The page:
Politics will come into play here at several levels. While Obama won't want to fear monger, he won't underplay the seriousness of the situation for some time. He has the unenviable task of trying to clean up the mess and he'll want to make sure voters don't forget the trouble didn't start on his watch.

Even before the inauguration, the new administration is preparing Americans for the possibility of several years of trillion dollar federal deficits. Indeed, the Treasury just announced the current year deficit has hit a record and they have only counted the first three months! Expect plenty of dire talk about the economy as Obama pushes for rapid and bipartisan passage of new spending bills.

Through 2009, the US must balance the need for massive fiscal stimulus against the potential for a nasty turn in the bond market that could drive up interest rates at the worst possible time. It's not in anyone's interest for this to happen but as we all learned last year what you plan for and what you get are often two very different outcomes.

For many years US administrations have lectured BRIC countries about reducing “excess savings” and generating domestic demand. While the excess saving label seems laughable, the point about creating local demand to balance capital flows is well taken. It's easier to generate rapid growth in a low wage economy by simply selling to high wage economies. This is what most developing countries do but the world needs new consumers most of all. In fairness, BRIC countries have been increasing internal demand much more quickly in the past few years than they get credit for. The situation in the US makes it critical that this trend continue.

Warnings about a long deep recession from Washington may spur governments in Europe and Asia to increase their stimulus efforts. We've noted a disturbing level of complacency in many quarters about the way out of this recession. There seem to still be many who expect the US consumer to bail the world economy out. We don't see how that is possible. Other governments need to push policy that increases their own aggregate demand instead of waiting for the American middle class to do the heavy lifting.

We said before that the world was witnessing an end of empire scenario unfolding as developing nations rapidly increased their share of the world economy. Although “conventional wisdom” now shuns this concept we still consider it very much in play. Far from expecting the debt crisis to slow the process we think it will accelerate it. Those with short memories or little knowledge of history forget that as many empires ended with debt crises as with wars.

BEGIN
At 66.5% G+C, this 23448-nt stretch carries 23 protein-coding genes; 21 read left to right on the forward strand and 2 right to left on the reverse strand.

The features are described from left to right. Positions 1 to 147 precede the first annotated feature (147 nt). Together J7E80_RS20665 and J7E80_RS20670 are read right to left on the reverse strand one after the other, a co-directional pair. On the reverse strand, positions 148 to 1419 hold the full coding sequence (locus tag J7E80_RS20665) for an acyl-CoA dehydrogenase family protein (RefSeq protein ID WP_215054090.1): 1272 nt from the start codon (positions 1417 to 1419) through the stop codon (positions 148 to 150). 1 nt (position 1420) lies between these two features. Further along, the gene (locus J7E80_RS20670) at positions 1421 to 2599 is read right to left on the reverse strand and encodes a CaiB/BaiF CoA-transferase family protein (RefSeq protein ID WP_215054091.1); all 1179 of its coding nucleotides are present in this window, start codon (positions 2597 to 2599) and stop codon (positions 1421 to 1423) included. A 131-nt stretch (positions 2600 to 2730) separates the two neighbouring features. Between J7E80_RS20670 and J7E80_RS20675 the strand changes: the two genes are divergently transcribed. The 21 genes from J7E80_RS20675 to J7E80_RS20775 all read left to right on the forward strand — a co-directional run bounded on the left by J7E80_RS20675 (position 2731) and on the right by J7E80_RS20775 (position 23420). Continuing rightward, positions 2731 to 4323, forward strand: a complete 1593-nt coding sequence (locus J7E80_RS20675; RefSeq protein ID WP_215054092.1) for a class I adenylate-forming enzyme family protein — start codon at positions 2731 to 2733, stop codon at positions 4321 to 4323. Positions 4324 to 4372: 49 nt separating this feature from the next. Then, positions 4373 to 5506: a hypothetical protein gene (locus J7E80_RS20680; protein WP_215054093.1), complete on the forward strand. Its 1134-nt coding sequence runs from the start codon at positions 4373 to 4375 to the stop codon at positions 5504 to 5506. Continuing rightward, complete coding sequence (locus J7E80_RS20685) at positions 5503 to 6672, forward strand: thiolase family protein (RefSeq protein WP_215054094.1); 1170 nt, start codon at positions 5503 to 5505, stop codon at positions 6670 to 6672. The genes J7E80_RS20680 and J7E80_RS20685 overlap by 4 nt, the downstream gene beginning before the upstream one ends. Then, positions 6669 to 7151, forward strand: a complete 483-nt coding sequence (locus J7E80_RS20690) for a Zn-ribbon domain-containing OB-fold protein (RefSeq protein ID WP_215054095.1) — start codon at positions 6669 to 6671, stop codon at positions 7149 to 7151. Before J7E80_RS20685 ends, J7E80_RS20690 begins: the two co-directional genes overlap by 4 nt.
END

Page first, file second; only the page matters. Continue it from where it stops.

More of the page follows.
As the recession continues, cash rich developing countries will step up their own fiscal stimulus programs. The fact that many of these countries can now afford to without expanding external debt is one reason we are a little less bearish than some other analysts.

In past credit crises, the developing world was hit hardest because external funding vaporized. This time there are a number of export leaders like China and resource rich countries like Brazil that have built up reserves that can be used for internal stimulus. As these countries trade surpluses fade and they need to focus on domestic spending the demand for dollars should continue to decrease.

None of these countries is “out to get” the US $ and some, like China , don't want their own currency rising (which we think is a mistake) but the scale of treasury and US agency debt purchases these countries made in recent years simply isn't necessary now. The potential for falling offshore demand for US financial assets will a big problem for the Obama administration in 2009. Its one thing for Washington to promise big spending plans but quite another to deliver them in a way that isn't damaging to the economy in the long term. The US should be able to sell enough debt in the short term to cover spending increases but will probably have to ultimately monetize it rather than pay it off. The printing press will continue to run 24-7 in Washington for the foreseeable future.

Currencies trade in pairs and the lack of a real strong alternative currency has helped the Dollar trade better than it probably deserves for several years. The Fed's move to a zero interest rate policy and expected quantitative easing has added more downward pressure but the issue of where to move to when trading out of the Dollar remains.

Having the world's de facto reserve currency has allowed Americans to live through an era of extraordinary profligacy with near impunity. This era has come to an end and the ultimate consequences in terms of US growth and wealth could be large. A move to price international goods in other currencies and development of a new reserve currency (or more likely, basket of currencies) is still some time in the future. The US still has a financing window but we think diversification into other currencies (including precious metals) and assets by foreign government and investors is a trend that will not be reversed.

There is still a long way to go before the economic mess is behind us. The ability of the Obama team to generate positive consumer psychology and the willingness of the world's other growth centers to increase their domestic demand will be the major determinants of the length and depth of this recession. We still contend the trade and economic landscape will look much different in the future, and the old world financial centers will lose a lot of their power. We will go into that topic in more depth in the next Journal .

II. Precious Metals